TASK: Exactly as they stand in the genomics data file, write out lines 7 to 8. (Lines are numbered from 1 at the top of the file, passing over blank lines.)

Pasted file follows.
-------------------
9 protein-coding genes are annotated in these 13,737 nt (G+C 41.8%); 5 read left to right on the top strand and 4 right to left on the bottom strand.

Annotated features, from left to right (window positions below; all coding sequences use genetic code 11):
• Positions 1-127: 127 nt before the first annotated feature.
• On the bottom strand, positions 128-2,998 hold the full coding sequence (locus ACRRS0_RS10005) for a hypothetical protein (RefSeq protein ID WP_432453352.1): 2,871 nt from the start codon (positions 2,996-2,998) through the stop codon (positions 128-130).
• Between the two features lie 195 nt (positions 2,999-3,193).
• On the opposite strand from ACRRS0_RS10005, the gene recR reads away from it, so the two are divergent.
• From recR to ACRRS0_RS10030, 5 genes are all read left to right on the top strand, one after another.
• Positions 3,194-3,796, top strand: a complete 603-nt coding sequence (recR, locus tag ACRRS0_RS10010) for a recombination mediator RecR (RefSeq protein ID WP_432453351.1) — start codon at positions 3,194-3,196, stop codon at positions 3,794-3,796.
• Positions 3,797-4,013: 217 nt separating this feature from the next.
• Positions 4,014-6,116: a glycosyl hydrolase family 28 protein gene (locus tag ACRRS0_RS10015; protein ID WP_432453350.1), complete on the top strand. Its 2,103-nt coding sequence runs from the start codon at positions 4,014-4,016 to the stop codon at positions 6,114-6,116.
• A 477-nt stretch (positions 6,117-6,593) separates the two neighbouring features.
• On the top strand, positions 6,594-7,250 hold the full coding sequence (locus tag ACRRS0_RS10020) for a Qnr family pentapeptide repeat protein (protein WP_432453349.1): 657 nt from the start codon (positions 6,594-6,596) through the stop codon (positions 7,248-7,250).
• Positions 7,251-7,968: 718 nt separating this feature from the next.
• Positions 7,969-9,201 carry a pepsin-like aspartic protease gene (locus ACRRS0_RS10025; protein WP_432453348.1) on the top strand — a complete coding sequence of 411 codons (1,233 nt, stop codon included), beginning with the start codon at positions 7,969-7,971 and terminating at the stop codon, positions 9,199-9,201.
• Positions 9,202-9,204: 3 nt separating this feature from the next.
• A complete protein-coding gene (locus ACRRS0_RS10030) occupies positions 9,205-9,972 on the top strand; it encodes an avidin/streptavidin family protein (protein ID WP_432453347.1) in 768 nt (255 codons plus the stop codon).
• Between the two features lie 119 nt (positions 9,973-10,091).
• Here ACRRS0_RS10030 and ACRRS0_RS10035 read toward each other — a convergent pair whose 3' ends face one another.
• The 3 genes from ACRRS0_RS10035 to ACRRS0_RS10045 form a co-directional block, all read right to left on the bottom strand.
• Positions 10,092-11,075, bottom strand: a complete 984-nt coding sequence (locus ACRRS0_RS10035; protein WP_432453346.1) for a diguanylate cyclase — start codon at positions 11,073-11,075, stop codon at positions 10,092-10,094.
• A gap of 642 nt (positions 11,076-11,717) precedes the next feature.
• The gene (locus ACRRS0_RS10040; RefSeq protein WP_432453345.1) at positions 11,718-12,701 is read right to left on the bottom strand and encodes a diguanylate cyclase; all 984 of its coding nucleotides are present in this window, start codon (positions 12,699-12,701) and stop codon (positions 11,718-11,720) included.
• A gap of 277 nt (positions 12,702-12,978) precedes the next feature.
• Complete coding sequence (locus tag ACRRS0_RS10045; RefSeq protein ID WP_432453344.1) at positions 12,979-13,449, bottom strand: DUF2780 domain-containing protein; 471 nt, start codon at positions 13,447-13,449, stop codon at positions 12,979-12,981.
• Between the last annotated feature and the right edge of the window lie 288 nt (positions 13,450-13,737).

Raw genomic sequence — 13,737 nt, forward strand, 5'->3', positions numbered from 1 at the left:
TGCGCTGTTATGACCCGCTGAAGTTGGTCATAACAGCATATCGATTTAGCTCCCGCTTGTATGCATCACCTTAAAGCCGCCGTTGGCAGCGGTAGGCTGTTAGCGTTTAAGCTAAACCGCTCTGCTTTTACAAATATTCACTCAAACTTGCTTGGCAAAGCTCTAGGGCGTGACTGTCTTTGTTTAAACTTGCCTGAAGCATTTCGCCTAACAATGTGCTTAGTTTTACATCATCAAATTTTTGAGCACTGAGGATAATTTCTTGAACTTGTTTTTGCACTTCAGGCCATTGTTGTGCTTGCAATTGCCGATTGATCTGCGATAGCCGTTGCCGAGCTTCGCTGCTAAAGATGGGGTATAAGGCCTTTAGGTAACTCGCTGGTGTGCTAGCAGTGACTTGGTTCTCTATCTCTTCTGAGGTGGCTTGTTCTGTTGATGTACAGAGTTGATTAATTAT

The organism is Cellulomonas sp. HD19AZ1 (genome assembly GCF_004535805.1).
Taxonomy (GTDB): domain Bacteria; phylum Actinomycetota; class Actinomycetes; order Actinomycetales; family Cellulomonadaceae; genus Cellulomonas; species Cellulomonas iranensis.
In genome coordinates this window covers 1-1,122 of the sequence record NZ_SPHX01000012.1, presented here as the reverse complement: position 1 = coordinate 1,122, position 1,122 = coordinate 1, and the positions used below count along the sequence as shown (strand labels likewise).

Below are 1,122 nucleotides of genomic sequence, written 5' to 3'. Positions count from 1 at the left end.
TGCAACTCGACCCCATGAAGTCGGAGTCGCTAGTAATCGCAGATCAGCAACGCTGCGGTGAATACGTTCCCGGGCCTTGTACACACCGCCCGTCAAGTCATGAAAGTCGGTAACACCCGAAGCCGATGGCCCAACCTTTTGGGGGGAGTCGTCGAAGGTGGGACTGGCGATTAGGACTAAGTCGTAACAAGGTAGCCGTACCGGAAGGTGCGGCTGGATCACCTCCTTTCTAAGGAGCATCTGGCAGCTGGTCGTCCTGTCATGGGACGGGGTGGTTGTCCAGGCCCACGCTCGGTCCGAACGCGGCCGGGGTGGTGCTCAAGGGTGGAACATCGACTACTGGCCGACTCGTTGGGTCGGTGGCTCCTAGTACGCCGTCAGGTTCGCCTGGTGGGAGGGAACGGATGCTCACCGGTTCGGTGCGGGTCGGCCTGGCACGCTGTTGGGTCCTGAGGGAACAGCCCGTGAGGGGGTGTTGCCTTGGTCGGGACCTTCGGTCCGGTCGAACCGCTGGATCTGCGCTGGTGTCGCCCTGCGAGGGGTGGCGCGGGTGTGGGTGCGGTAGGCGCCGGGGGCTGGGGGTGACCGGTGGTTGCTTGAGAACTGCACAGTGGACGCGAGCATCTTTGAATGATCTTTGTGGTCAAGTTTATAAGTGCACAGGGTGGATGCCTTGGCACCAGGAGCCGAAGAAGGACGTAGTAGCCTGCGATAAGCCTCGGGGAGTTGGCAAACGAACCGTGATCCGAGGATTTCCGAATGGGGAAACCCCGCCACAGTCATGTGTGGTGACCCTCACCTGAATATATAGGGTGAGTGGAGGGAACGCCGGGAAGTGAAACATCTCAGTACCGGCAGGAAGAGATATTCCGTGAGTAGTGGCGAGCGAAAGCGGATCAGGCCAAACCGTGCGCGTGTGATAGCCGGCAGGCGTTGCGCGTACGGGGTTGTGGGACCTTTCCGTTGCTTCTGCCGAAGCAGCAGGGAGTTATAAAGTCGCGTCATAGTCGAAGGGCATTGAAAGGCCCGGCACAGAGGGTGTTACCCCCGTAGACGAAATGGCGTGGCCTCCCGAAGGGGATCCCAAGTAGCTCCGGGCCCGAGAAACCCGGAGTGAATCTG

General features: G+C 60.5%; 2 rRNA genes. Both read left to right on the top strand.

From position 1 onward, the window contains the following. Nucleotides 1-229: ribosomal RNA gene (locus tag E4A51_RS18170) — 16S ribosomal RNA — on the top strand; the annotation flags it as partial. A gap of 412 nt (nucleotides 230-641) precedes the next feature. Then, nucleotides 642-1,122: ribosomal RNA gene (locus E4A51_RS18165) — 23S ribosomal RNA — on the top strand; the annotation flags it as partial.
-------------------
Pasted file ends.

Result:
• From recR to ACRRS0_RS10030, 5 genes are all read left to right on the top strand, one after another.
• Positions 3,194-3,796, top strand: a complete 603-nt coding sequence (recR, locus tag ACRRS0_RS10010) for a recombination mediator RecR (RefSeq protein ID WP_432453351.1) — start codon at positions 3,194-3,196, stop codon at positions 3,794-3,796.